For example, the foundation of ICS compliance is built on auditing of assets. Without proper auditing, an organization is forced to assume the worst when a breach or attack occurs — that everything has been infected.

Detection, also a central element IR, is tightly aligned with compliance. Being able to detect and respond to a breach when it occurs, instead of weeks or months later, enables organizations to limit or avoid regulatory sanctions, as well as public relations nightmares.

IR investigation and threat hunting, meanwhile, provide the audit trail for satisfying compliance mandates. If an organization suffers a breach it must be able to quickly determine when it happened, what damage was caused, and whether it has been remediated or not.

Finally, IR’s ability to document workflows and findings can play a central role in complying with disclosure requirements and help meet the short deadlines for notifying all internal and external stakeholders.


via:  darkreading

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In a Few Days, Credit Freezes Will Be Fee-Free

Later this month, all of the three major consumer credit bureaus will be required to offer free credit freezes to all Americans and their dependents. Maybe you’ve been holding off freezing your credit file because your home state currently charges a fee for placing or thawing a credit freeze, or because you believe it’s just not worth the hassle. If that accurately describes your views on the matter, this post may well change your mind.

Currently, many states allow the big three bureaus — Equifax, Experian and TransUnion — to charge a fee for placing or lifting a security freeze. But thanks to a federal law enacted earlier this year, after Sept. 21, 2018 it will be free to freeze and unfreeze your credit file and those of your children or dependents throughout the United States.

KrebsOnSecurity has for many years urged readers to freeze their files with the big three bureaus, as well as with a distant fourth — Innovis — and the NCTUE, an Equifax-operated credit checking clearinghouse relied upon by most of the major mobile phone providers.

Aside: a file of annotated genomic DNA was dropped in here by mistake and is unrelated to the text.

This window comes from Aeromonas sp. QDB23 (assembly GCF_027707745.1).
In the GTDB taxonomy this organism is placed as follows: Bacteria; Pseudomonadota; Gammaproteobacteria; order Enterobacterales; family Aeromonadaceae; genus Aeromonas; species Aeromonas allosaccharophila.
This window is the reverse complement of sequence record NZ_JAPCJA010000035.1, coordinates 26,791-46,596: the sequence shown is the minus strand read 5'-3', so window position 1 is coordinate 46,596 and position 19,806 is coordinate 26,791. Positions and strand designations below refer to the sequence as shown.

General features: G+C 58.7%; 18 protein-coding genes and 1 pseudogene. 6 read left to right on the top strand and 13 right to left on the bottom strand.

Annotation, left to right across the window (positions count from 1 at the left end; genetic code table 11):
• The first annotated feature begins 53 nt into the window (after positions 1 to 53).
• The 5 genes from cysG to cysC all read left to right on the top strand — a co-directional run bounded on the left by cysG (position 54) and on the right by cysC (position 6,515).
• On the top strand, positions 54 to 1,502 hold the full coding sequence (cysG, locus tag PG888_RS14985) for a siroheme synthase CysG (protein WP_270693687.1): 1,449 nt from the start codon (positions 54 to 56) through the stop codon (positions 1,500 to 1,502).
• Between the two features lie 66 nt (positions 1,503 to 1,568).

There are dozens of private companies that specialize in providing consumer credit reports and scores to specific industries, including real estate brokers, landlords, insurers, debt buyers, employers, banks, casinos and retail stores. A handy PDF produced earlier this year by the Consumer Financial Protection Bureau (CFPB) lists all of the known entities that maintain, sell or share credit data on U.S. citizens.

The CFPB’s document includes links to Web sites for 46 different consumer credit reporting entities, along with information about your legal rights to obtain data in your reports and dispute suspected inaccuracies with the companies as needed. My guess is the vast majority of Americans have never heard of most of these companies.

Via numerous front-end Web sites, each of these mini credit bureaus serve thousands or tens of thousands of people who work in the above mentioned industries and who have the ability to pull credit and other personal data on Americans. In many cases, online access to look up data through these companies is secured by nothing more than a username and password that can be stolen or phished by cybercrooks and abused to pull privileged information on consumers.